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Sperm Whale Washes Ashore
Sperm whale carcass is a rare site worldwide. Imagine the surprise when one drifted onto a remote reef in Gorontalo!
New but Temporary Attraction
In early May, Miguel’s Diving staff received word that a mysterious whale had died in west Gorontalo. As a result, we made a whirlwind trip to its remote location. We were not the only curious people wanting to get a close look. The dead whale had washed onto a shallow reef about twenty minutes from shore. Enterprising boatmen were already providing transport for a fee to curiosity seekers. That included us!
At first glance, Miguel’s Diving staff knew immediately that the attraction was a sperm whale carcass. It was in about one meter of water. It was laying on its side, barely floating on top of the shallow reef. We estimated its length to be 12 meters. The sperm whale carcass was in an advanced state of decay. This gave real meaning to the phrase “bloated whale.” The smell was horrific! Evidently, ocean currents had brought the dead whale into shallow waters where it got stuck.
Sperm Whale Carcass Confirms Presence in Tomini Bay
Miguel’s Diving already has close relationships with marine scientists. This include Indonesian Cetacean Watch. We knew that a specimen from the sperm whale carcass would be of great interest scientifically. However, retrieving a sample was easier said than done.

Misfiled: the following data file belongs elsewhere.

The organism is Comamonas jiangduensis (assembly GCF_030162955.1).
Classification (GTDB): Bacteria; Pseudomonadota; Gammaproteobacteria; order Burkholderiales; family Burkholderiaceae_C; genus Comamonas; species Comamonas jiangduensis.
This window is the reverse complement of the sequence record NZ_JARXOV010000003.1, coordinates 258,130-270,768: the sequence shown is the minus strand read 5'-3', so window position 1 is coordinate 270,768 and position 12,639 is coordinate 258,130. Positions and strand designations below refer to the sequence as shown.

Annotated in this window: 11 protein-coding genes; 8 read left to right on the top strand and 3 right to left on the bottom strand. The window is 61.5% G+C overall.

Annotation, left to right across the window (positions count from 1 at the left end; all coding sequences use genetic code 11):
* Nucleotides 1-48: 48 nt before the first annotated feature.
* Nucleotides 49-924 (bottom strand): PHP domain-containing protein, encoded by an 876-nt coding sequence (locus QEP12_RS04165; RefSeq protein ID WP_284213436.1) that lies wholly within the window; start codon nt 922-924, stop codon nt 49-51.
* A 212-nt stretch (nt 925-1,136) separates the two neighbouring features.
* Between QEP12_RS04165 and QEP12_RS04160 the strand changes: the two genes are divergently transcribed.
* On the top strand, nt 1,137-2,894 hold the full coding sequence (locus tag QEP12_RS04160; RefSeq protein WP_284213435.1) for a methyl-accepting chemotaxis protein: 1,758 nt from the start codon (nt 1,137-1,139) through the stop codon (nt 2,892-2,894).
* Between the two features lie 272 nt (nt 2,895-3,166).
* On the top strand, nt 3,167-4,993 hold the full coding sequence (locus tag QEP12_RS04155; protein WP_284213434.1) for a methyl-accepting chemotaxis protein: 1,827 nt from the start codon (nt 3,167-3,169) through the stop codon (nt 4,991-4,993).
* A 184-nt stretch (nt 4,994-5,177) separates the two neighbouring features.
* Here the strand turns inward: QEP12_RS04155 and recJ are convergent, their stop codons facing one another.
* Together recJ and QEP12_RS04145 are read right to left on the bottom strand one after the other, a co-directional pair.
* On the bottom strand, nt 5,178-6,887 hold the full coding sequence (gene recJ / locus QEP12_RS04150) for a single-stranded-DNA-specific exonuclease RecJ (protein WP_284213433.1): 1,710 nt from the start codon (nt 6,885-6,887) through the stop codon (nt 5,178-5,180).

Only sperm whales have the distinctive, large head that contains a special organ. It is called spermaceti. This is a massive organ composed of web-like pipes filled with a yellow wax. Centuries ago, this wax was harvested for fuel, mostly used in lamps.
Very small waves were washing onto the Gorontalo reef and the dead whale. Underneath the skin of the whale’s head, the liquid inside was also washing back and forth. Any perforation of that skin would result in tons of putrefied spermaceti wax to gush out from the opening.
To complicate matters, the boatmen only had a small knife on board. We expected a machete. The water surrounding the sperm whale carcass was clearly contaminated with rotting fluids secreted by the corpse. Fortunately, the water near the head was clearest. With knife in hand and wearing only a dive mask, Miguel Diving’s intrepid dive master jumped in. He literally swam between the jaws of the sperm whale. Taking a small chip of jawbone, he was out again in no time. Back at the village, a long wash with lots of soap and shampoo successfully prevented infection.
NOTE: Researchers received the specimen in good order. Tests confirmed that the sperm whale (Physeter macrocephalus) had been female. More significantly, this was the first confirmation of this whale’s presence in Tomini Bay, Sulawesi. We were also told that sperm whales most often die in combat with deep-sea squid, their favorite meal.
A Most Unique Whale
Although local fishermen had never seen a sperm whale, Miguel’s Diving boatman Sahir had seen one swim under his small fishing boat in the Togian Islands where he was raised.
Sperm whales have a very distinctive head and jaw. The lower jaw has a row of conical teeth that can weigh up to a kilo each. When our intrepid dive master swam down to inspect the jaw, he discovered that local Bajo fishermen had already removed the teeth.
Miguel’s Diving staff can practically guarantee that guests will not see a sperm whale carcass. To enjoy diving the beautiful waters of Gorontalo, please book your dive trip with us.
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